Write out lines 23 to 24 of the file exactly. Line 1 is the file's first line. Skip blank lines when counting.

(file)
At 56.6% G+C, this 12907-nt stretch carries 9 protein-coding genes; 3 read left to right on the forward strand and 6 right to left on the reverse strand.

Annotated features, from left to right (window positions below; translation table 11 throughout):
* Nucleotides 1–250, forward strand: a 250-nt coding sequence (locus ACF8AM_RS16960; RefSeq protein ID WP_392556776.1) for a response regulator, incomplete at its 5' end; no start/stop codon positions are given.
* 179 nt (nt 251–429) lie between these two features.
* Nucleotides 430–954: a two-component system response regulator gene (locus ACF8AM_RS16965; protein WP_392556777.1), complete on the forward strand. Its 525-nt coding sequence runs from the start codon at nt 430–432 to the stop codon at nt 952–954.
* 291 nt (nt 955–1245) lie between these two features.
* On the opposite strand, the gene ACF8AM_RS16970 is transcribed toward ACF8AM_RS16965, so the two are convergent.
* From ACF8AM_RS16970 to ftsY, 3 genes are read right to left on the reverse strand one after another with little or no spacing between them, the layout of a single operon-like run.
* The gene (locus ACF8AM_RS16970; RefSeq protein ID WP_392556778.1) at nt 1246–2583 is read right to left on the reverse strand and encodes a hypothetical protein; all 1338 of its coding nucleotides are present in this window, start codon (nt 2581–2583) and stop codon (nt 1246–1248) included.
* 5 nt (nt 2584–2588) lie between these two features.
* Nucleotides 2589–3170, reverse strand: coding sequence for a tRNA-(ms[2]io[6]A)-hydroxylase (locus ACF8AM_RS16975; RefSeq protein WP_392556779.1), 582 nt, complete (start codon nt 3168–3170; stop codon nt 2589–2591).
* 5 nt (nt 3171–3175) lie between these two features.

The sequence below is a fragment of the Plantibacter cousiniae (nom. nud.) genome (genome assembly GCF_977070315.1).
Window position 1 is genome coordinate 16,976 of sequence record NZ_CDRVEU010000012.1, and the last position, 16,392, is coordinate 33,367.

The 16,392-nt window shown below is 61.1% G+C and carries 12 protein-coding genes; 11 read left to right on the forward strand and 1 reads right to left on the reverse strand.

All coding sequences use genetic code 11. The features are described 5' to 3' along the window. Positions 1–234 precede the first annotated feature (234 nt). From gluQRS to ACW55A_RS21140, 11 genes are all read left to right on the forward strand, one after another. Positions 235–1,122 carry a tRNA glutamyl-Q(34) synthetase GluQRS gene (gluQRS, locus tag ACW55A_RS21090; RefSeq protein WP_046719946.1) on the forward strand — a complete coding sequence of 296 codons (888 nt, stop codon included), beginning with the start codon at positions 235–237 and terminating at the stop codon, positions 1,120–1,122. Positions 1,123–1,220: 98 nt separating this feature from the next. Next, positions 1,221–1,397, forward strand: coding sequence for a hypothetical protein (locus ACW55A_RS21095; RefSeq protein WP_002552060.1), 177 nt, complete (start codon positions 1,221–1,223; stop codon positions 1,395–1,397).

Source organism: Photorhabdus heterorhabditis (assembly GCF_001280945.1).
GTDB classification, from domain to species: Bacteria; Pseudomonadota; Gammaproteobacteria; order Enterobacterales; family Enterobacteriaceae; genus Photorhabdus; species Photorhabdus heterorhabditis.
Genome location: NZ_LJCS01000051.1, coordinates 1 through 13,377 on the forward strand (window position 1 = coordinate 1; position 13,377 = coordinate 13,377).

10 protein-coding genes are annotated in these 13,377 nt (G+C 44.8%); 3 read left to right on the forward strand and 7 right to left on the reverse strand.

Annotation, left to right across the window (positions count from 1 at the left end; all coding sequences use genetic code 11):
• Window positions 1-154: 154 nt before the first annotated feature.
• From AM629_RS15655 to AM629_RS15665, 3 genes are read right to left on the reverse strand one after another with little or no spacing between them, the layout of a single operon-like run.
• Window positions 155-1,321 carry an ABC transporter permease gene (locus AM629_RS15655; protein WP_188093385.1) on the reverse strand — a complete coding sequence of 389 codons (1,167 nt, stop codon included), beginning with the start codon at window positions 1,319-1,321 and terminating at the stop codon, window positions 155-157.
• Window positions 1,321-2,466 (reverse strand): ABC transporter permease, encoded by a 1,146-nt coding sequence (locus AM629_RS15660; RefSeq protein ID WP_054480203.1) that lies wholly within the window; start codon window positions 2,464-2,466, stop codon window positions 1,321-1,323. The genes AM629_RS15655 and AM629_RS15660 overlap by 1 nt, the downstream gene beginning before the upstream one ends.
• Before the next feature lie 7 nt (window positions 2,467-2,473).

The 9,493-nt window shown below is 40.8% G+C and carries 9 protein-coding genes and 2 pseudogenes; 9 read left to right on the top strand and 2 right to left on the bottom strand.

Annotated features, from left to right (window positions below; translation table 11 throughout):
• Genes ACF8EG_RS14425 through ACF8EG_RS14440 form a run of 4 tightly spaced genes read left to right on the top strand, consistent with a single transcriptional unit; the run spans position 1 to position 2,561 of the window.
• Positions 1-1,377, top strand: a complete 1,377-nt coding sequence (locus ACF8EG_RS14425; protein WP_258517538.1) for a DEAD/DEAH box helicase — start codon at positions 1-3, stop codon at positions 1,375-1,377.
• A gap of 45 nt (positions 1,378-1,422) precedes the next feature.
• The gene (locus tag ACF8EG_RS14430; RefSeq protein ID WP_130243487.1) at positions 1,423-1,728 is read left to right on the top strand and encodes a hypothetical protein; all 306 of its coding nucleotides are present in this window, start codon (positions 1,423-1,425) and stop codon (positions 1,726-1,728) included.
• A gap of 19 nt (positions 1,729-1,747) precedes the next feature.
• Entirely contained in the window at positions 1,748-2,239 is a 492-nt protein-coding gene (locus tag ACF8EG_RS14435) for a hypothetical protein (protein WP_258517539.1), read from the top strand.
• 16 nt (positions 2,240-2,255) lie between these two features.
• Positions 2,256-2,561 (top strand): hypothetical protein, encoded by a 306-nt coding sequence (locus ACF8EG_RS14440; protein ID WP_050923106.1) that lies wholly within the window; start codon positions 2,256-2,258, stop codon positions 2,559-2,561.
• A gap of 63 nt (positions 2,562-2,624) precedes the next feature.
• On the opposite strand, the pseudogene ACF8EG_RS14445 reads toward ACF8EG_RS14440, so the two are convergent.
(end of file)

• From AM629_RS15655 to AM629_RS15665, 3 genes are read right to left on the reverse strand one after another with little or no spacing between them, the layout of a single operon-like run.
• Window positions 155-1,321 carry an ABC transporter permease gene (locus AM629_RS15655; protein WP_188093385.1) on the reverse strand — a complete coding sequence of 389 codons (1,167 nt, stop codon included), beginning with the start codon at window positions 1,319-1,321 and terminating at the stop codon, window positions 155-157.